Examples from the Corpus
high• Could the pressure be too high?• The girl's voice rang high above everyone else's.• The dollar climbed higher against the yen today.• Monopolies tend to keep their prices and profits high by restricting the supply of a good.• It has long been thought that a diet high in fiber reduces the risks of cancer.• Sandy continued to rise higher in Zefco's ranks.• And the elder Miss Snoot at her window high up in Old Odborough looks over the roofs of the town.• The phone is high up on the wall.high above/into etc• Empty chairs with harnessesswung violently through the air, high above people's heads.• For once he allowed the cork to fly high into the air.• There he stands, high above the congregation, as though he has removed his last connection with worldlybeings.• He flicked away another cigarette as they made their way towards him to continue the drive still higher into the hills.• Neither could she see that around them there were islands rising high above the sea, many islands.• Forget Michelangelo, lying on his back high above the Sistine Chapel floor to paint his famous frescoes.• Living as he did high above the Thames on the fringe of the city, this wasn't his part of London.rang high• Down went Pew, under the horse's feet, with a cry that rang high into the night.aim high• Job satisfaction is commonly a crucial factor in a decision not to aim high.• She wanted to aim high as she was naturally competitive.• I froze in the shelter of my rock, but the glasses were aimed higher, at the tent.
highhigh3 ●○○ noun [countable]1number/amountMOST the highest price, number, temperature etc that has ever been recorded, or that has been recorded within a particular period of timeHighs of 40°C were recorded in the region last summer.a new/record/ten-year etc highThe price of oil reached a new high this week.2excitementEXCITED informal a feeling of great happiness or excitementThey’re bound to be on a high after such an incredible victory.the emotional highs and lows of a new romance3drugsMDD a feeling of pleasure or excitement produced by some drugs4weather an area of high pressure that affects the weather5schoolSES a short form of high school, used in the name of a schoolBenjamin Franklin High6 →from on high7 →on high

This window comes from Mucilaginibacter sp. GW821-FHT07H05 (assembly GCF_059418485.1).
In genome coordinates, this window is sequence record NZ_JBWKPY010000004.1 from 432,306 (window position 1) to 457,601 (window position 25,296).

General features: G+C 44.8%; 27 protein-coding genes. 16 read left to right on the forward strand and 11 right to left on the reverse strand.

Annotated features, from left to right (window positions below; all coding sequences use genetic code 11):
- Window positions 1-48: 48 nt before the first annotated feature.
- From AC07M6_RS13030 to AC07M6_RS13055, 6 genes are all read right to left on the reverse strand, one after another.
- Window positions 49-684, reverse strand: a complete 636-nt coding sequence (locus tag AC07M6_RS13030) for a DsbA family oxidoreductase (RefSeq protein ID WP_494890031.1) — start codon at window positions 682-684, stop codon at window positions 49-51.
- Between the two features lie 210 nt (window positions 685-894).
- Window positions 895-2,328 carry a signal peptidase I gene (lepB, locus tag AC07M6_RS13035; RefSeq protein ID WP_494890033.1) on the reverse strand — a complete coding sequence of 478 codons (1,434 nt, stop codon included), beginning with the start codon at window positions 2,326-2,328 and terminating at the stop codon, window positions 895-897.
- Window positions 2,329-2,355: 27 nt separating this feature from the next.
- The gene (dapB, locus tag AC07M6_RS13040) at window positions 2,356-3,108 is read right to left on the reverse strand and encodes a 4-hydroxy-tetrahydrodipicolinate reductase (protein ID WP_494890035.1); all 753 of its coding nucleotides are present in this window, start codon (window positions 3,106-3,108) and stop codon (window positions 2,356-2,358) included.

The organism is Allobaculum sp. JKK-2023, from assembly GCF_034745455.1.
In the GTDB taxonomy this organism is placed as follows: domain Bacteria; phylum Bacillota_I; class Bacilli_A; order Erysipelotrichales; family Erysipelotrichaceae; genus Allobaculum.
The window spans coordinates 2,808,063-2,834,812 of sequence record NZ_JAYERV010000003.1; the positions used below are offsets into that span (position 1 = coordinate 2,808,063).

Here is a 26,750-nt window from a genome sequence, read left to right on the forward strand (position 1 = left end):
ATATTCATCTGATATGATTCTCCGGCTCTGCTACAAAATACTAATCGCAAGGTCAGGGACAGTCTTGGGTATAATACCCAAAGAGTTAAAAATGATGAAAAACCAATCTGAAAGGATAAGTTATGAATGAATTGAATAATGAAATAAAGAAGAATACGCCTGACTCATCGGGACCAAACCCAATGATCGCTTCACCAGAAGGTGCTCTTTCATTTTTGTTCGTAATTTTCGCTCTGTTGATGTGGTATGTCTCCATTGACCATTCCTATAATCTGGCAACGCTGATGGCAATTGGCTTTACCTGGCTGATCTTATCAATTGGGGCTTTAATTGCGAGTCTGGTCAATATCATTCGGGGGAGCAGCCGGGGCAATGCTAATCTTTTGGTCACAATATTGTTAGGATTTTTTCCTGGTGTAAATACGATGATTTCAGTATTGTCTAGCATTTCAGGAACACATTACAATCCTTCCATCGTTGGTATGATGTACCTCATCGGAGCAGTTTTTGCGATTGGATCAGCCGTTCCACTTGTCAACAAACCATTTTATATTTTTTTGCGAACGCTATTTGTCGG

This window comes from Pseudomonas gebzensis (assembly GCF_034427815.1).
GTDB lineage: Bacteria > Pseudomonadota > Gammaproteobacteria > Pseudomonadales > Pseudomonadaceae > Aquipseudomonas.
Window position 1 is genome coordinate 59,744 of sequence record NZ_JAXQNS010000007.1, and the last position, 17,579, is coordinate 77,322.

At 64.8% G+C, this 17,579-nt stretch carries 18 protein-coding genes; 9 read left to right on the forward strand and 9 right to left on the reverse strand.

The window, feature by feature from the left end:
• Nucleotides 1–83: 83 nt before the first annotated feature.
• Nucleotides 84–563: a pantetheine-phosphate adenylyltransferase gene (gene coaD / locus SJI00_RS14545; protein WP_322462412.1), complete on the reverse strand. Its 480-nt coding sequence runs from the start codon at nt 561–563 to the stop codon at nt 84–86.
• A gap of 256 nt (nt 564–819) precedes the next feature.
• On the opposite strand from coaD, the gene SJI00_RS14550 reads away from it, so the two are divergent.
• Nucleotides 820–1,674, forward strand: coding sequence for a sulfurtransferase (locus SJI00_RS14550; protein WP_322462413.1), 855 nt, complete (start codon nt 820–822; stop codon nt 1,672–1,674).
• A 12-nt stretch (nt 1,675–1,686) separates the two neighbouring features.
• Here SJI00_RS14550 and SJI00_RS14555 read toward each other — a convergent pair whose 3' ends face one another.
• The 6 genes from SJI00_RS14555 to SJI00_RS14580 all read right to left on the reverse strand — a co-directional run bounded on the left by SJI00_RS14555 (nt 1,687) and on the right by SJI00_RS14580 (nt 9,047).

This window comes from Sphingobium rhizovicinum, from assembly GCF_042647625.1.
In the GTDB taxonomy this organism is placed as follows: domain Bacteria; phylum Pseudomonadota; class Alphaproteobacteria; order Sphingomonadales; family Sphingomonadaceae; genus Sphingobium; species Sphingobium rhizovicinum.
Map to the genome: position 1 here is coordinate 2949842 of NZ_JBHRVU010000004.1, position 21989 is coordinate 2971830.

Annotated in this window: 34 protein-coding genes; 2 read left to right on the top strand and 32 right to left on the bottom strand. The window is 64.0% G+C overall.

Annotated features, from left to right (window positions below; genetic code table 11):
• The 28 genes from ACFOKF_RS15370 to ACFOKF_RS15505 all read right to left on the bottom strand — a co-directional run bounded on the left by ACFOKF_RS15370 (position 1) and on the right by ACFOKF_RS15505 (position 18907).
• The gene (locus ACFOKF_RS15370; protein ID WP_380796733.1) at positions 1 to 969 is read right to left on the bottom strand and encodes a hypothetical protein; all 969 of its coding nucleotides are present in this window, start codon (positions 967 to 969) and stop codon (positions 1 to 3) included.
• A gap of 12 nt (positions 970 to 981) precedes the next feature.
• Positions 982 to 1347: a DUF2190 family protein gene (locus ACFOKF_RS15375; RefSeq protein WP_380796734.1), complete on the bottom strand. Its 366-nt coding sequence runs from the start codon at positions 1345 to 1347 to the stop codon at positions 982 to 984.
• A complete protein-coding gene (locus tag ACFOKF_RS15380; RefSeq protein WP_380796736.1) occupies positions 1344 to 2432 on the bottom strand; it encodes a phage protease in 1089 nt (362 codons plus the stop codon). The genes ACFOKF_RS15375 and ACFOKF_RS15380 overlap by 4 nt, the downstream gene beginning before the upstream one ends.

Examples from the Corpus
high• Highs today were in the mid-90's.• I was on such a high.• But the feeling was different from any high or excitement I had felt before.• The past year has been a rollercoaster one for the royals with a few highs followed by lots of depressing lows.• By juniorhigh, she knew she wanted to play college ball.• The price of oil reached a new high this week.• With the right company, certainly the stock should hit new highs with the next bull market.• The high she got from cocaine never lasted.• It has shed more than 200 points since reaching an all-timehigh of 5,689. 74 on April 3.reached a new high• It was the third time this season that Strickland reached a new high.highs and lows• Tendency to mania; has highs and lows.• This book follows young Pip through his life and into his mid thirties and shows his highs and lows.• For Kip, highs and lows were tolerable.• There are too many jagged edges to the Clinton experience, too many highs and lows.• The Tide tables can not be relied on for precisehighs and lows of the tides.• The event had all the highs and lows of a record attempt.• Julia Knights reports on the highs and lows of harvest 2000.-high-high /haɪ/ suffix [in adjectives]HIGHof a particular heightThe wall was about chest-high (=as high as your chest).a 7,000 metre-high mountainFrom Longman Business Dictionaryhighhigh1 /haɪ/ noun [countable]the largest amount, figure, value etc in a particular period of timeAdvancing stocks again led as 162 issues reached new highs and only 14 dropped to new lows. →historic high →intraday high →life-of-contract high →record high →session highhighhigh2 adjective1a high amount, number, or level is more than normal, more than average, or more than it was beforehigh interest ratesProperty prices remain high.A high proportion of female directors are in the 35-to-55 age range.Sales to rental car companies made up a high percentage of the vehicles sold by General Motors.There is still a high risk that the US currency will fall back during the year.2a high position in an organization is an important oneHe rose swiftly to high office. → comparelow1highhigh3 adverbat or to a high amount, number, level etcPrices could go even higher early this year.Western-educated technocrats high up in powerful bureaucracies